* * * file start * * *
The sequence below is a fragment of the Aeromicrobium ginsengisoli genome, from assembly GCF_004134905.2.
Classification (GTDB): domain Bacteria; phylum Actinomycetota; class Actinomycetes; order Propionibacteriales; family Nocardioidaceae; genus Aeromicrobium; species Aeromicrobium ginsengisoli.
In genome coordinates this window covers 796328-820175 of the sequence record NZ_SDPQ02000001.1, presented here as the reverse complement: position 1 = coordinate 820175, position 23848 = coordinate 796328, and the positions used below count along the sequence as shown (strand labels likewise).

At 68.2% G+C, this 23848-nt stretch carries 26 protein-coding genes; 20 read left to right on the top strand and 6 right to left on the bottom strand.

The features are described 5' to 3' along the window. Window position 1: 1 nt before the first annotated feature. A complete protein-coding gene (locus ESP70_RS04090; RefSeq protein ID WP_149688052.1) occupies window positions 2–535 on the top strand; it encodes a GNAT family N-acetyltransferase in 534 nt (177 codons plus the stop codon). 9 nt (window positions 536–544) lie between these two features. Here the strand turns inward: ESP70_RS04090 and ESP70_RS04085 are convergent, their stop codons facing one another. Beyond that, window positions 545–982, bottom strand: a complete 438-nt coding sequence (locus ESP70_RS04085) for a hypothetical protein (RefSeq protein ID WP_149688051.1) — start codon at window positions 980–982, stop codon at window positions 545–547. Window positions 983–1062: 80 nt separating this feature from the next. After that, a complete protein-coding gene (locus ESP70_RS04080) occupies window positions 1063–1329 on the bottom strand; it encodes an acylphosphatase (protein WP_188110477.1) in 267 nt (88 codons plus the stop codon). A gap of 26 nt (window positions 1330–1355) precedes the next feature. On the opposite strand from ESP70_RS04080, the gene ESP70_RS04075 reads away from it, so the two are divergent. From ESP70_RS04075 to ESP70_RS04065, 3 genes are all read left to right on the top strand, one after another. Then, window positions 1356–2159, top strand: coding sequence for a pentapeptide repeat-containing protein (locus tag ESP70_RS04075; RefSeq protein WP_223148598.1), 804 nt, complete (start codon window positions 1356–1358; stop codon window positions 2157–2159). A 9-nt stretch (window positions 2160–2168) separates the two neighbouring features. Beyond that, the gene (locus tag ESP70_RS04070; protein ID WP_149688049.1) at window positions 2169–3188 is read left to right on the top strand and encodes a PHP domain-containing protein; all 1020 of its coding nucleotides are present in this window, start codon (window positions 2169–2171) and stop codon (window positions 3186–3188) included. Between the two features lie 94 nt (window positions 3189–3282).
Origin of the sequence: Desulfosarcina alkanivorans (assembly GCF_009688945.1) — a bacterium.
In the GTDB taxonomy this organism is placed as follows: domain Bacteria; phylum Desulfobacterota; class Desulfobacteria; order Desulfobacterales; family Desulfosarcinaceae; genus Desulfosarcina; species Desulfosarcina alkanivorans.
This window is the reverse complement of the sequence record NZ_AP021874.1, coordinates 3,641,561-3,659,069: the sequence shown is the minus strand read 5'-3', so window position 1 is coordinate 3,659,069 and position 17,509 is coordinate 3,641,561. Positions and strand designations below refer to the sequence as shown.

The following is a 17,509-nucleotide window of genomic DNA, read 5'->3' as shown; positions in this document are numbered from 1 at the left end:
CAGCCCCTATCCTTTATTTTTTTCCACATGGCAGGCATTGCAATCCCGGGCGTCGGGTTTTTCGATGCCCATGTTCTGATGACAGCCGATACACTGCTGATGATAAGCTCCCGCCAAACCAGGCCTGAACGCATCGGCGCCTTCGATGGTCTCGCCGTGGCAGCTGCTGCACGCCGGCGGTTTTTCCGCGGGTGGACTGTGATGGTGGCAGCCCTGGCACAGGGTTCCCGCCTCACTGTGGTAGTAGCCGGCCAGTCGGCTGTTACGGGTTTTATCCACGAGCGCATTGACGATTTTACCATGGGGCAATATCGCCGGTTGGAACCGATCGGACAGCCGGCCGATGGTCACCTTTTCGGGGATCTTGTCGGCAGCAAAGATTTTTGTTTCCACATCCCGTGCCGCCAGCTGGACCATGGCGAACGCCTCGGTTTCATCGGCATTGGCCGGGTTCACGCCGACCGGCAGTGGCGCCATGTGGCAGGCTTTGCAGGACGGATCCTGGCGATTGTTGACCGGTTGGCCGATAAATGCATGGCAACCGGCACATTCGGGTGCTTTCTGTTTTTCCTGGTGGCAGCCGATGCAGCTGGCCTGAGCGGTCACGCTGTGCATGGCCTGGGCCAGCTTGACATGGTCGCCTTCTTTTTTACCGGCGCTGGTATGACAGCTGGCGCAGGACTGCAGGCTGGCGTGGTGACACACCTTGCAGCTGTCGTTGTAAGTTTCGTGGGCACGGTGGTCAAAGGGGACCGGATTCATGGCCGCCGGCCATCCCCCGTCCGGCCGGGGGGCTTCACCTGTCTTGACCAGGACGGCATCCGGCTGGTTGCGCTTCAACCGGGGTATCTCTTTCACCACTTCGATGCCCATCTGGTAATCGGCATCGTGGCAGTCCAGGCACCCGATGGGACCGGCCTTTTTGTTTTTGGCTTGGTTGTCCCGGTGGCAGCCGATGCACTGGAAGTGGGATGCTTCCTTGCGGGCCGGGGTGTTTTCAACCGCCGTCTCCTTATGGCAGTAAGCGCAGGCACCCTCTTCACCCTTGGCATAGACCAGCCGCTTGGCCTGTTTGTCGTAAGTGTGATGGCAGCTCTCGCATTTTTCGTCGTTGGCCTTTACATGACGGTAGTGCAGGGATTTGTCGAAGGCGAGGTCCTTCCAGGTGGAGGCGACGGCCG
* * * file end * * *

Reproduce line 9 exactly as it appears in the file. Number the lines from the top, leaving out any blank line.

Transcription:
The following is a 17,509-nucleotide window of genomic DNA, read 5'->3' as shown; positions in this document are numbered from 1 at the left end: